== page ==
I came to realise just how much I appreciate the quiet and silence after we moved. Currently my mom and I are staying with my grandparents while we find a place.

While it isn’t the first time we’ve been in this situation but it is for the length of time that we’ve been there. Also it’s my first time working while being in Mitchell’s Plain and it is an adjustment.

The long bus rides, the crampedness we find ourselves in and just the constant noise.

My goodness is it a lot of noise.

Coloured people don’t know how to be quiet, and it is definitely where I got my loudness from (it comes out when I’m with friends or when it wants to but for the rest of the time it’s mute).

Anyway, I really have come to learn that I love the stillness of silence.

No one is in your space making conversation out of a sense of obligation to talk to you, no one is speaking to you when you’re busy typing your novel or watching series. No one is asking you things you don’t want to answer, no one is playing music on top of you when you just want to listen to nothing.

Just silence and quietness.

I had gotten home from work one day when I came in and I was just naturally quiet. I didn’t feel the need to speak.

My grandparents with varying degrees of Alzheimer’s disease kept asking me if I was okay because I was quiet and I just nodded. My aunt then asked if I was fine because I was so silent, and eventually my mom had to speak up and say that sometimes I just don’t have anything to say.

It took her while to understand that initially, but I’m thankful that she has learned.

A lot can be understood when you’re watching what is going around you, and not feeling da47b0582836795829a5b6b716a314f1like you have to say anything.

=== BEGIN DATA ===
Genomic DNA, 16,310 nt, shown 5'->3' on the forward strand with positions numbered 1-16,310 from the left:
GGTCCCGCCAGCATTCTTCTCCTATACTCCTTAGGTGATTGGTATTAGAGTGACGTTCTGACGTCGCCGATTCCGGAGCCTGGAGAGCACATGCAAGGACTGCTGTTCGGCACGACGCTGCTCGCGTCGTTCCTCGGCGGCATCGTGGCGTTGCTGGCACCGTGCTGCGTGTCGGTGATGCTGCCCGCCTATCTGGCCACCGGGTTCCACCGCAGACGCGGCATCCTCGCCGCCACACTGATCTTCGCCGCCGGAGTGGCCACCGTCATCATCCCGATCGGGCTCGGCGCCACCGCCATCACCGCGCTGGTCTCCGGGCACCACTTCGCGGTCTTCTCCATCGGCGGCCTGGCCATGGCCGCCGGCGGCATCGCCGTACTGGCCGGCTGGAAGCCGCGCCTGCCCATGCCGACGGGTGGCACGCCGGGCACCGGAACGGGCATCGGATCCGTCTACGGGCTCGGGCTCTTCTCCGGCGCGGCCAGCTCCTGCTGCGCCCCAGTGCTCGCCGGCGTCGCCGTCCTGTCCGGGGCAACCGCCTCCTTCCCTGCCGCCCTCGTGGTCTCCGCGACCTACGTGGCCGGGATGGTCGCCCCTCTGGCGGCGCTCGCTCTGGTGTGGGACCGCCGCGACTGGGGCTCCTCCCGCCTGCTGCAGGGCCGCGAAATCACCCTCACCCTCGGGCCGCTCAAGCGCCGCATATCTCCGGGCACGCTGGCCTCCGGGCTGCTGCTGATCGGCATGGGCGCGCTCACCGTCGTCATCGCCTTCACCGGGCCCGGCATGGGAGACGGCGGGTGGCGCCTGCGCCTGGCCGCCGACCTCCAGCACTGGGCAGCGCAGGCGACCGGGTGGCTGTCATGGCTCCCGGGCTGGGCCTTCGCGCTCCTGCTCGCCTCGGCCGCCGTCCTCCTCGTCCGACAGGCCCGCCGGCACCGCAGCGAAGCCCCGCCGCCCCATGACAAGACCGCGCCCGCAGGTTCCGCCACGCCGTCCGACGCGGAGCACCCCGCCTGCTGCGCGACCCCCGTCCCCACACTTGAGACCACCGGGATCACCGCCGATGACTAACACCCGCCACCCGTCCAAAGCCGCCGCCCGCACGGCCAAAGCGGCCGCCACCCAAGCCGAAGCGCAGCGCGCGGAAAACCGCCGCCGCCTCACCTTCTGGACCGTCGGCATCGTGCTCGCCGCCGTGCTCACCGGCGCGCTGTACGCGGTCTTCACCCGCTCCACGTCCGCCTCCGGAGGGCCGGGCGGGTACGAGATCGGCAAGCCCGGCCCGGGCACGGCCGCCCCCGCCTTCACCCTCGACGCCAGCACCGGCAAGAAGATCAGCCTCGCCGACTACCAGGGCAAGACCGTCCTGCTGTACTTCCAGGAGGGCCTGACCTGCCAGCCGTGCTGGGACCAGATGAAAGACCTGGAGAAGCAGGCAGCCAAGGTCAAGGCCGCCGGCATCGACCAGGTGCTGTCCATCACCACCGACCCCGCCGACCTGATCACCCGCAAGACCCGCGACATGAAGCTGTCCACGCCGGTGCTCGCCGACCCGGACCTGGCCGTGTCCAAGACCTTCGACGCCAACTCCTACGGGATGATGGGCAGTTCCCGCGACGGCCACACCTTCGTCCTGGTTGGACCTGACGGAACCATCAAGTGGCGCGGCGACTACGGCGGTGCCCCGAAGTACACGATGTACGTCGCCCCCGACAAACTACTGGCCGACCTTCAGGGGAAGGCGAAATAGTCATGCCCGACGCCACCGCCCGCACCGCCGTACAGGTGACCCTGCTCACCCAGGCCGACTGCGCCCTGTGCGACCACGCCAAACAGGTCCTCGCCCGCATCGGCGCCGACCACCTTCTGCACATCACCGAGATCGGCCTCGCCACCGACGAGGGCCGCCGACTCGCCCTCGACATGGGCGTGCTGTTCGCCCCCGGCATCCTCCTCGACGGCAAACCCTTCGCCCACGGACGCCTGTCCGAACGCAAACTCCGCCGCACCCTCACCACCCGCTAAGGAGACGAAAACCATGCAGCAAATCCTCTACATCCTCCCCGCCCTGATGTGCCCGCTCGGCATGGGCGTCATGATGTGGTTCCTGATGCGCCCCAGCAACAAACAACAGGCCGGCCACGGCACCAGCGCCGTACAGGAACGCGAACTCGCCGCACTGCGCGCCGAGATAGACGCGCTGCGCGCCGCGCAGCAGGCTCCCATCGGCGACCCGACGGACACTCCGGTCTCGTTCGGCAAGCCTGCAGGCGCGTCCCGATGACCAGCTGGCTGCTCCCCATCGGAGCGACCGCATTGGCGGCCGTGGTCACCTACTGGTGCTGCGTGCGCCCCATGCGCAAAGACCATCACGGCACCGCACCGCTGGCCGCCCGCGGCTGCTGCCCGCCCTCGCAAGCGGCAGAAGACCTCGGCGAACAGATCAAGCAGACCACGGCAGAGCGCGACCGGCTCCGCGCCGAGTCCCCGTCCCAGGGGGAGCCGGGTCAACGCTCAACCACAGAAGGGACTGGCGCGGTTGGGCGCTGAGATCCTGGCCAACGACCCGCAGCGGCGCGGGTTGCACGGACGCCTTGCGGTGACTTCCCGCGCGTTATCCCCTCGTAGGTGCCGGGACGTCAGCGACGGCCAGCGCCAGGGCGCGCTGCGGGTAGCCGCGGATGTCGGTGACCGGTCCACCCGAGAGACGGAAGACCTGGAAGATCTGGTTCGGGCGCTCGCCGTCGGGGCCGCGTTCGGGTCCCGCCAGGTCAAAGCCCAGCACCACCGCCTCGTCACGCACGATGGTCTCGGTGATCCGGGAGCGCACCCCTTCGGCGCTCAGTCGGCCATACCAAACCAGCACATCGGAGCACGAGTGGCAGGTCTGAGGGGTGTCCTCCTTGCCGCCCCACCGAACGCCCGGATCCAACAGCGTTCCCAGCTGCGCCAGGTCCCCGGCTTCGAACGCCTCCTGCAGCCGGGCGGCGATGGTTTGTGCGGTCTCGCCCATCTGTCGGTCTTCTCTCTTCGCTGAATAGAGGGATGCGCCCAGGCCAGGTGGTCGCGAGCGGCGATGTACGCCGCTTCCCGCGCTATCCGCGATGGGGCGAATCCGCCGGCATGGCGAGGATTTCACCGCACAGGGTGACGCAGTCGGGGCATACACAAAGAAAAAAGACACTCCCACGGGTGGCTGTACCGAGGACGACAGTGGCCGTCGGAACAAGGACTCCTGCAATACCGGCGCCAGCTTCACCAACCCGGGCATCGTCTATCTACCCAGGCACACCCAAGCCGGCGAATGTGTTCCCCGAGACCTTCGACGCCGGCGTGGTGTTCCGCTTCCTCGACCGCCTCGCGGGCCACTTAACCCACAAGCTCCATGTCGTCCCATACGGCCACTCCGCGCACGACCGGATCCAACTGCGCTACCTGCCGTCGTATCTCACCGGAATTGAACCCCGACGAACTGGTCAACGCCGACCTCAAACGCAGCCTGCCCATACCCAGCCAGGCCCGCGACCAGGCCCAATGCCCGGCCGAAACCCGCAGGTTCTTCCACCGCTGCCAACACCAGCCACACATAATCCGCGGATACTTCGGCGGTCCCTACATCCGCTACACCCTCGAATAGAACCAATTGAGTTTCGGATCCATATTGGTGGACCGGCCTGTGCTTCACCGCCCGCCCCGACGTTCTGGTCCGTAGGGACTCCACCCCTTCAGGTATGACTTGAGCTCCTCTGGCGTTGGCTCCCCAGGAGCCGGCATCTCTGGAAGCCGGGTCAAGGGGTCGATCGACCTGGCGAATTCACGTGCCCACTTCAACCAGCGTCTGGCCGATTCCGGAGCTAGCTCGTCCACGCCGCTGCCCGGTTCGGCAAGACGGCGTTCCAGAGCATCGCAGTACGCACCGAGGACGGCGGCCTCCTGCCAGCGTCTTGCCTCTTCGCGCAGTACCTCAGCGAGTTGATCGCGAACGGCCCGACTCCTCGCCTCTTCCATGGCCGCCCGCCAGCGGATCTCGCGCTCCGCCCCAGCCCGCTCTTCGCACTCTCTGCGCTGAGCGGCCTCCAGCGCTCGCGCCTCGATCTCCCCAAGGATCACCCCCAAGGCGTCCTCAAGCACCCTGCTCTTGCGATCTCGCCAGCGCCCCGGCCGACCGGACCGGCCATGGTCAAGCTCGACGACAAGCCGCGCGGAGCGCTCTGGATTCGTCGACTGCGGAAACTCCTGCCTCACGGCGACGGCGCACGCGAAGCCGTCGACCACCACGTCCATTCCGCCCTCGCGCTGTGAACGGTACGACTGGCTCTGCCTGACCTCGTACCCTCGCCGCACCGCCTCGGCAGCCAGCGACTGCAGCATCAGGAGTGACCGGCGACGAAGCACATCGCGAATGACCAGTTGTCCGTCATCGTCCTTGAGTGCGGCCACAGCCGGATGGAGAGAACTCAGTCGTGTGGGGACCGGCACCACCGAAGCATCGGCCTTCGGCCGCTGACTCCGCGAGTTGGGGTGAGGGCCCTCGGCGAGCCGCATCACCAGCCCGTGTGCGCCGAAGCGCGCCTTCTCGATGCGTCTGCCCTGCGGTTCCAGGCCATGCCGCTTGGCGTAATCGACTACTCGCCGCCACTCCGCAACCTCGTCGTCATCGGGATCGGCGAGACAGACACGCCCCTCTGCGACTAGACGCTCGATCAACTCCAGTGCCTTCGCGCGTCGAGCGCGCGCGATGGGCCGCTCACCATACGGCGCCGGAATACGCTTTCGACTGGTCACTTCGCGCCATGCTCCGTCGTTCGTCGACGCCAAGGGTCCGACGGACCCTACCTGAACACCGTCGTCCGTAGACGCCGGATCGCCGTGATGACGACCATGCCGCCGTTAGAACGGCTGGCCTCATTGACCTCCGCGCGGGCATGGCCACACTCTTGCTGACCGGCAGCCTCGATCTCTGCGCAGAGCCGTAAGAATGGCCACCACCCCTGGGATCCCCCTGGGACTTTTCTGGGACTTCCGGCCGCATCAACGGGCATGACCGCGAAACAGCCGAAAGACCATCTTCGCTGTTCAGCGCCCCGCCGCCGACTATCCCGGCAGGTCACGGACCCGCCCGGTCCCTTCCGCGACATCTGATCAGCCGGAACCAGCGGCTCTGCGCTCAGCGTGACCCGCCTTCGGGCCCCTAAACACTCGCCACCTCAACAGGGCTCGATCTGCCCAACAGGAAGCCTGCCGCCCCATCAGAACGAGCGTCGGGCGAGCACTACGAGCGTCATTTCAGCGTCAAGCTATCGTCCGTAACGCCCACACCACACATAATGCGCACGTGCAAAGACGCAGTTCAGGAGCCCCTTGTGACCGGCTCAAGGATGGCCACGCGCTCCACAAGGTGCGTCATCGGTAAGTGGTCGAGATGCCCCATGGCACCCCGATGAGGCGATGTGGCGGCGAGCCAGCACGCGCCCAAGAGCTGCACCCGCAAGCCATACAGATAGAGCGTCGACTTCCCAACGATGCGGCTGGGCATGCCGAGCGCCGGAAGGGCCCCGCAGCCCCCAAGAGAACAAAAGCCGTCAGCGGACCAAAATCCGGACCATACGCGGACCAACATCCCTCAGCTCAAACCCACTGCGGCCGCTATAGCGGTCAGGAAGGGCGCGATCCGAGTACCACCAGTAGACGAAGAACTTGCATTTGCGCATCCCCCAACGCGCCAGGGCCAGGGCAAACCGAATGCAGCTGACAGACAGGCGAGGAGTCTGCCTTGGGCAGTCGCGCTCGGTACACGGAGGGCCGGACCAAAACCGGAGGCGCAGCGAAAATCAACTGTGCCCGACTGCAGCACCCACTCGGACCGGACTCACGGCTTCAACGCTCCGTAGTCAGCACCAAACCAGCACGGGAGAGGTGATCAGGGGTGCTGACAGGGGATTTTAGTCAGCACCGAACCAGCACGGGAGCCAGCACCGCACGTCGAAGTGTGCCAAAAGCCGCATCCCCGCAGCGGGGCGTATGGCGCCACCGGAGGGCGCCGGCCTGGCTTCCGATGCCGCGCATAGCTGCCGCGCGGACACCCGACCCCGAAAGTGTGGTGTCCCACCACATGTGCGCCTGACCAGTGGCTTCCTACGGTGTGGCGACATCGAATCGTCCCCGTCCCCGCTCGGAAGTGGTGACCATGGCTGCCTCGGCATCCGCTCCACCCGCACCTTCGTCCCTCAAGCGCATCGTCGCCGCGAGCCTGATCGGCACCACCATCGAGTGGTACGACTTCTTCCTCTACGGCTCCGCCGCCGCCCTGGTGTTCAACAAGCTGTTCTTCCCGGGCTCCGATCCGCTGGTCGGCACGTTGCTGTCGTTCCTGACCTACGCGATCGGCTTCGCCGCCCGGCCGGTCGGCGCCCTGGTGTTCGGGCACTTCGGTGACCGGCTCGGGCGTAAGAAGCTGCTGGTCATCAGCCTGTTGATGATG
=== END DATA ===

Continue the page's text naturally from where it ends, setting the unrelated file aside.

There isn’t a drive to fill the noise, to contribute for the sake of it, to speak up just because it is what you have to do. Silence can be a remedy when you least expect it.

One of my favourite times is when I’m with friends and we’re doing nothing and saying nothing, and just being.

It usually happens after we’ve caught up with each other and then we fall into that lull where we can sit still, enjoying each other’s company and saying things only when we feel we have to, not because we’re obligated to.

Sometimes I just turn to them and I notice something about them and our relationship, that sometimes I take for granted or haven’t really paid attention to, and usually that comes out of moments of quietness.

There is a power in silence, you just have to take the time to recognise it.

Call Me by Your Name – Twitter Book Review

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Read “Call Me by Your Name” and I was frustrated. At the start it was just another gay romance being about how characters don’t even get to enjoy the romance.